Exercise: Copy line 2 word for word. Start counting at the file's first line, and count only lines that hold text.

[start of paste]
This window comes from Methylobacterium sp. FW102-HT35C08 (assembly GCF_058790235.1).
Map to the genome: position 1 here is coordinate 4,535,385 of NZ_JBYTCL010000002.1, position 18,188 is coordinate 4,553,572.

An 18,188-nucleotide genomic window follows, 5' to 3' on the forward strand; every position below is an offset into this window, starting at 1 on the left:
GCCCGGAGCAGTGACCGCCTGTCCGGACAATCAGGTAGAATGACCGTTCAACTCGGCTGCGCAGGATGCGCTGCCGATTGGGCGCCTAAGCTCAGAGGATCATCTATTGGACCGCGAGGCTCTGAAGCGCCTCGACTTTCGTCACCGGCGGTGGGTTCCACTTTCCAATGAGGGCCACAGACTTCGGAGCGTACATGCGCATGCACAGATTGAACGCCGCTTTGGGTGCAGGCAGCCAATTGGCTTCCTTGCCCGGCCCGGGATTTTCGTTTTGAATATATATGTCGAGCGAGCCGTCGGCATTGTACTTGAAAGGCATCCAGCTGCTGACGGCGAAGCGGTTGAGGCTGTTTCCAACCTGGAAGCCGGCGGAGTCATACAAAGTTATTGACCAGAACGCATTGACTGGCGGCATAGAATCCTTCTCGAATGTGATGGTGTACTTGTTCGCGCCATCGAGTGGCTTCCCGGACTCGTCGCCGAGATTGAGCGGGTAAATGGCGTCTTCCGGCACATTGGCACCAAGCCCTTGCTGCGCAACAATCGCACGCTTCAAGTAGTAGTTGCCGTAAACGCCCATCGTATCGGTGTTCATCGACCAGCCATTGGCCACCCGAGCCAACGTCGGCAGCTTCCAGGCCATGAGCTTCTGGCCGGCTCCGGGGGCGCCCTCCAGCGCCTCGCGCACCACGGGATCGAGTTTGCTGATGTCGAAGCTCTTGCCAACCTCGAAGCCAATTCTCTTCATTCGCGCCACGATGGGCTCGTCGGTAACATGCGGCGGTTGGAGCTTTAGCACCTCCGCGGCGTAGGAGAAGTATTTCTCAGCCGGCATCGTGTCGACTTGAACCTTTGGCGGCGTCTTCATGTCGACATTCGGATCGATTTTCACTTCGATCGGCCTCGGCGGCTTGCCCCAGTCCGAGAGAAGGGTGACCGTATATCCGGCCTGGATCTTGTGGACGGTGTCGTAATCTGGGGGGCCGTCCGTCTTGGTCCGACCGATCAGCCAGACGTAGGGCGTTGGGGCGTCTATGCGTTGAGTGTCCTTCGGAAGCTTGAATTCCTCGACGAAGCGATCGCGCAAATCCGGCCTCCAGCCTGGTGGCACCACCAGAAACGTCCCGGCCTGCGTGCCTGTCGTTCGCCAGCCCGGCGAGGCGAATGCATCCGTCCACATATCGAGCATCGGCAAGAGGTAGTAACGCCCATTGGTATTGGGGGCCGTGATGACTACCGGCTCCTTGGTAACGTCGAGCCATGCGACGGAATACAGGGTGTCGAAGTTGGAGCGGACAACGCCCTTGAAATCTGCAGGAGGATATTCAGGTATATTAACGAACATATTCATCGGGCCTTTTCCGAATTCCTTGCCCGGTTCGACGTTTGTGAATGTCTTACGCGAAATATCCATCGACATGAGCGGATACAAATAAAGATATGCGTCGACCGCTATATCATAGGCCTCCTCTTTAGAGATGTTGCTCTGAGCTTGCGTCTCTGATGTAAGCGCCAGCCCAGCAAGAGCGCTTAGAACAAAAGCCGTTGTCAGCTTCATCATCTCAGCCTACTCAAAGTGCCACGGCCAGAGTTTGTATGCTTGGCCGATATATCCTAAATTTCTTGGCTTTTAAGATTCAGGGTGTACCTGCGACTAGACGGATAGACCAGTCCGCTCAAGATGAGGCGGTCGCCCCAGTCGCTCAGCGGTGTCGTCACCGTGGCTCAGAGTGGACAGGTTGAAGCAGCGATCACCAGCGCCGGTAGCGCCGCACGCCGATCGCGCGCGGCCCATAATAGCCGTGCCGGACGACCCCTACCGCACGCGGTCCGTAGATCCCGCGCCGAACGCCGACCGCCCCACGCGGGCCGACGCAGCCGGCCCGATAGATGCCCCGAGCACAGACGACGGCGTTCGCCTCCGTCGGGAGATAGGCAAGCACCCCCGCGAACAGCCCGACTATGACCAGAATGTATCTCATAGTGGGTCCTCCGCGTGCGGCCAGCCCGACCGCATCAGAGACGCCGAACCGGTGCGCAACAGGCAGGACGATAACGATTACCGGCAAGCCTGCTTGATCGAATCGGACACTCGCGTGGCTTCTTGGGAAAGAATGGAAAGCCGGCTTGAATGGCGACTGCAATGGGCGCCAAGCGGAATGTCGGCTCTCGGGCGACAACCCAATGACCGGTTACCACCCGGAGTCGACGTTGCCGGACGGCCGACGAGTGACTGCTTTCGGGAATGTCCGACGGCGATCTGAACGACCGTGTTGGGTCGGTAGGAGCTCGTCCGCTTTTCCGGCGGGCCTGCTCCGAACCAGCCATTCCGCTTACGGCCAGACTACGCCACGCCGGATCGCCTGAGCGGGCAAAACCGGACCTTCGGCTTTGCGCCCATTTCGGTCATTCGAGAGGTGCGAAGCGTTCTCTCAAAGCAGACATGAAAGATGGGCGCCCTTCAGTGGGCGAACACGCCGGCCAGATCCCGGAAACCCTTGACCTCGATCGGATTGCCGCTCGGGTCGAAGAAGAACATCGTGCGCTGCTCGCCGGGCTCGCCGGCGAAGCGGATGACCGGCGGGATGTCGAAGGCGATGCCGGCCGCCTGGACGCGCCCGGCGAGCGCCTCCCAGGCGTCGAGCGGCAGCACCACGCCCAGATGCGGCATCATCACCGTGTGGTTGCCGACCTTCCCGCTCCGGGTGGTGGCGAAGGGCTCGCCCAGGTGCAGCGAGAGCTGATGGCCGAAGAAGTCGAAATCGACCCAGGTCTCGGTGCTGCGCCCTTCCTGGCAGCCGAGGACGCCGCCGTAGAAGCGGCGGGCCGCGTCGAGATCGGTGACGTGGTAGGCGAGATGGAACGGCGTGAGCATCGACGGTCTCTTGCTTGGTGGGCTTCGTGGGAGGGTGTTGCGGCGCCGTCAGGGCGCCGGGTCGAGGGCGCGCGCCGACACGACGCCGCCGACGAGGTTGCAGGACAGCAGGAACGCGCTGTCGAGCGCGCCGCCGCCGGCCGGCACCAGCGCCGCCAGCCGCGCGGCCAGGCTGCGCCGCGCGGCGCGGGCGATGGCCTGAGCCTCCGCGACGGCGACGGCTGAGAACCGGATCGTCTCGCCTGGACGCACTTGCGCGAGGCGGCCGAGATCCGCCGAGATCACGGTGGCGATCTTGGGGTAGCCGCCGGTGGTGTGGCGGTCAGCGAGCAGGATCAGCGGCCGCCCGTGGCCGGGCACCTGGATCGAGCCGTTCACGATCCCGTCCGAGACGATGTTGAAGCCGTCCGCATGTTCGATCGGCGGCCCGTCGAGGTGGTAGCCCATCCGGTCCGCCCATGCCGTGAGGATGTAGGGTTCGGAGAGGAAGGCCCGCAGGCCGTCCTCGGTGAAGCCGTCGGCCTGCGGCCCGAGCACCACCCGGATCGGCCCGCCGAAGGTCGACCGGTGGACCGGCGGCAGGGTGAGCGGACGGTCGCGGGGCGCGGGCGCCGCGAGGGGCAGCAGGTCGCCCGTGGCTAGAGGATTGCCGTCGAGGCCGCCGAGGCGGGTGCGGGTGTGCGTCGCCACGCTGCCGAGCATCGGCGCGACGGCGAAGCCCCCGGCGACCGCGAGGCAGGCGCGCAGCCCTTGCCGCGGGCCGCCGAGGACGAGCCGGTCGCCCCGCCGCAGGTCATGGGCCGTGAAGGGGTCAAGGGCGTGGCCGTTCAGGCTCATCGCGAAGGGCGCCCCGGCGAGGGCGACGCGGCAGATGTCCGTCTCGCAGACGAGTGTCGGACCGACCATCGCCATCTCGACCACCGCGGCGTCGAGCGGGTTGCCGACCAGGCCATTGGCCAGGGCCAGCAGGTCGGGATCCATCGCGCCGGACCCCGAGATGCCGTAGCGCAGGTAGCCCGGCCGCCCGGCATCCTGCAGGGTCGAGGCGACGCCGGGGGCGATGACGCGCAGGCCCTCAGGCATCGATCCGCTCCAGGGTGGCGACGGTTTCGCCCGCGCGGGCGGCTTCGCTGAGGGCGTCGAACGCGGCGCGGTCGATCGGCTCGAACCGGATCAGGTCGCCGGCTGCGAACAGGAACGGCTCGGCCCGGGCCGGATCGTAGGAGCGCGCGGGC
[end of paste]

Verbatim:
Map to the genome: position 1 here is coordinate 4,535,385 of NZ_JBYTCL010000002.1, position 18,188 is coordinate 4,553,572.